Jesus certainly knows the power of good stories! (courtesy of Life with Da Man CD)
Since time immemorial, storytelling has influenced billions around the globe.
We've all heard of cave men and women sitting around a fireplace, listening intently as a wizened elder regaled the tribe with heroic chronicles of his younger days.
As kids, we're lulled gently to sleep by a home-brewed fairytale lovingly conjured by our mums or dads. As teenagers, we love to be scared out of our wits by ghost stories told by our seniors during those over night camps. As students in school, we're motivated by moving tales of heroism and triumph made by our teachers and professors.
I'm sure many older Singaporeans have heard of master storyteller Lee Dai Soh. Back in the good old days, he would entertain our parents and grandparents with spellbinding tales over the Rediffusion radio sets.
Lee Dai Soh shows us how storytelling is done (courtesy of Singapore HeritageFest)
As we grow older and enter the workforce, the nature of storytelling changes. Of course, we still share sweet little accounts of our lives. What we did during our vacation last summer. How our kids are doing in school. Which outfit caught our fancy. How unforgettable that new restaurant was.
More often than not, however, we start trading stories about our colleagues. Good, bad and often ugly. Bosses (particularly "ugly" ones) occupy a high percentage of our bandwidths, sapping our energy and enthusiasm.
Somehow or other, that sense of wonderment disappears in a work setting. Storytelling has devolved from an act of inspiration to an outlet of condemnation. It takes on the awful guise of rumour, gossip and slander.
Ask yourself this question. When was the last time you were truly inspired and energised by a story told by a boss, a colleague or a corporate leader?
It is timely, perhaps, to consider switching our narratives. Instead of focusing on what went wrong, why don't we focus on what went right?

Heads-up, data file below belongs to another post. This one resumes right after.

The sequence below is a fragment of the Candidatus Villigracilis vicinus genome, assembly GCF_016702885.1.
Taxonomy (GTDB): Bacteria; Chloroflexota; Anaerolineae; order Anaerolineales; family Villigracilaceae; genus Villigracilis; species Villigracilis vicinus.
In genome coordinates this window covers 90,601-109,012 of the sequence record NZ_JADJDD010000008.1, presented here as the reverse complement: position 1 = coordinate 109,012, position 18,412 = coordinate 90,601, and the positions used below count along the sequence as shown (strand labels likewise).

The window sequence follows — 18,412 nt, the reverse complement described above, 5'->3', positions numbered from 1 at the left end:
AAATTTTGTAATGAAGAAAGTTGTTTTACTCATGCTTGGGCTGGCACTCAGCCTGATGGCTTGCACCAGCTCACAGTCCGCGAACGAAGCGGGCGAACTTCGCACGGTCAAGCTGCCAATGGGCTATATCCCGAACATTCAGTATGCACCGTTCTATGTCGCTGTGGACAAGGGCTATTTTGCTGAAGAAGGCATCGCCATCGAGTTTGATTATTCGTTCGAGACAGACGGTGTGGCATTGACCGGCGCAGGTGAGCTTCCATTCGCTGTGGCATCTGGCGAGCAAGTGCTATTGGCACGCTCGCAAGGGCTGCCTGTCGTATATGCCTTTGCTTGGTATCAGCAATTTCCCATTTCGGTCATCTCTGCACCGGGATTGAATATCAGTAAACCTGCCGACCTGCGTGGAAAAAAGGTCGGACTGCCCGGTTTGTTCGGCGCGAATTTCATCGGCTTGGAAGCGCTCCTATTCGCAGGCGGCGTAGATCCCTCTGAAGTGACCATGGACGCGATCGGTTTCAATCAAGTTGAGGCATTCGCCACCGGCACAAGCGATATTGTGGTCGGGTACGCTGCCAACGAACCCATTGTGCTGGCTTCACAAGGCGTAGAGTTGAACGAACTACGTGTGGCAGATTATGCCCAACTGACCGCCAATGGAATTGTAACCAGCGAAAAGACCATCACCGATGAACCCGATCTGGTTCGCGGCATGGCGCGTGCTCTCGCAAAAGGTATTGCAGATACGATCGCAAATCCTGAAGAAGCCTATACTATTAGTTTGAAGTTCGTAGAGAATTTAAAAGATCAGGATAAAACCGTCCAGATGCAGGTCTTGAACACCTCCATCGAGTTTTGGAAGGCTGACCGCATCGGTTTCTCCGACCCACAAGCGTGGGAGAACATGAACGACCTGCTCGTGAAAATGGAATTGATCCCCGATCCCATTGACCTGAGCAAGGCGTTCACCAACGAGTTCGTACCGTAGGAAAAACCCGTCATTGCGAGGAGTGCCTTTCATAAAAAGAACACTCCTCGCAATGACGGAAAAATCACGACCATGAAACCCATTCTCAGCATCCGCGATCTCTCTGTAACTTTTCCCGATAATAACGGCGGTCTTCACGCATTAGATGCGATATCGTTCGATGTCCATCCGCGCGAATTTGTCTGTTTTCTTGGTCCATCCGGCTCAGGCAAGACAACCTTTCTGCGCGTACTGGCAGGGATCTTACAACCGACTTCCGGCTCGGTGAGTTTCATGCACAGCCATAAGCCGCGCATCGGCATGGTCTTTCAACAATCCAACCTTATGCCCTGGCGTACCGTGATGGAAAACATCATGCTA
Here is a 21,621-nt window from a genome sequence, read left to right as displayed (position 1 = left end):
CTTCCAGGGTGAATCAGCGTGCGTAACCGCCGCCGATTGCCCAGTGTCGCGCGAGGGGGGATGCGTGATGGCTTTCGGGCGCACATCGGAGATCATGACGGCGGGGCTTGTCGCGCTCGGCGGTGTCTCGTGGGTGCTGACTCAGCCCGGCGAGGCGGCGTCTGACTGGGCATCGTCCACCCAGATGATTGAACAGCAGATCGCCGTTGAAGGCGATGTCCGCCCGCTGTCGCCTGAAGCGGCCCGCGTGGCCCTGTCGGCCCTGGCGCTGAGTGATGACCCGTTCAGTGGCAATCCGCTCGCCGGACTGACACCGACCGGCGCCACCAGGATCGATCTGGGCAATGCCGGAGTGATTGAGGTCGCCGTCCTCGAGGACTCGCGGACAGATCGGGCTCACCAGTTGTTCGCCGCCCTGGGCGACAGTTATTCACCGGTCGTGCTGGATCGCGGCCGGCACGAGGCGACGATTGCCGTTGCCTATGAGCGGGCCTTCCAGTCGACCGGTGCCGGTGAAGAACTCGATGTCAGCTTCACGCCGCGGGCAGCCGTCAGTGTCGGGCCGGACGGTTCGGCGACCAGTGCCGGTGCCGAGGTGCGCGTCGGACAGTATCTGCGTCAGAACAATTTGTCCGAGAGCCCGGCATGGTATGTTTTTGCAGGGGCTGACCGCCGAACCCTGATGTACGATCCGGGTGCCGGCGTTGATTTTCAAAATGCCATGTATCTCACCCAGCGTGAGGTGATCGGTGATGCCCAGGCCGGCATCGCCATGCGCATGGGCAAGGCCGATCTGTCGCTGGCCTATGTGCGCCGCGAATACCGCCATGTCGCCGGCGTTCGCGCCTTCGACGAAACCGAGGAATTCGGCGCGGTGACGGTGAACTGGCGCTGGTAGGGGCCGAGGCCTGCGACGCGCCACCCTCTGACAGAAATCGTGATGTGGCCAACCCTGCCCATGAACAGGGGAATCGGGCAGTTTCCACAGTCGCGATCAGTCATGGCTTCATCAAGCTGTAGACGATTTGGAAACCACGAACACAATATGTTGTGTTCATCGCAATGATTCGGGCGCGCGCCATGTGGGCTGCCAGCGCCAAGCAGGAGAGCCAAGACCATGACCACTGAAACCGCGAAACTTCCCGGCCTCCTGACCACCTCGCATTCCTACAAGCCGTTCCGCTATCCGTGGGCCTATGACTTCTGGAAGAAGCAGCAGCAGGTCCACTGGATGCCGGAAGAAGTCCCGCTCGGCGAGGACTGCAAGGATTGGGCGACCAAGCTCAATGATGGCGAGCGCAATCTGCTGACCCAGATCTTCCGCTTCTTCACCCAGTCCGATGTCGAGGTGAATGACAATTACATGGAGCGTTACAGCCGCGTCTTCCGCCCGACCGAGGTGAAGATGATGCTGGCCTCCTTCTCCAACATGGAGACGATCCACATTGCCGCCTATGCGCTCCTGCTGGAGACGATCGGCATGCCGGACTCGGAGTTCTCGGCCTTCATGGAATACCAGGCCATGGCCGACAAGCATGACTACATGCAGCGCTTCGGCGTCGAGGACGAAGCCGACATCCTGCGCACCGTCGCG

Spin stories that motivate, encourage and inspire. Harness the powerful of the personal narrative to spread goodwill and cheer.
Chronicle those pivotal moments when your organisation won a huge account, overcame near death, or was awarded with a grand accolade. Relate how you smoothed the feathers of an extremely difficult customer. Or how the guys solved that diabolical engineering problem which threatened to shut your plants down.
Positive stories don't have to be formal. In fact, what's being traded around the water cooler may be more impactful than what's shared during a town hall meeting.
While leaders are often the chief storytellers in any organisation, employees of any level should also weave their own tales. Managers can encourage their team members to share affirmative stories. Through positive storytelling, everybody can build a culture of resilience, optimism, and learning.
Stories are powerful tools. They influence behaviours, change mindsets, and spur action. Perhaps, it is time for us to harness its constructive power. Let us regain that fiery idealism of our youth with bold, courageous and impactful narratives that inspire, motivates and builds. Let us transform our organisations from the inside-out, one story at a time.
Labels: corporate storytelling, culture, organisational behaviour, organisational management, speeches, storytelling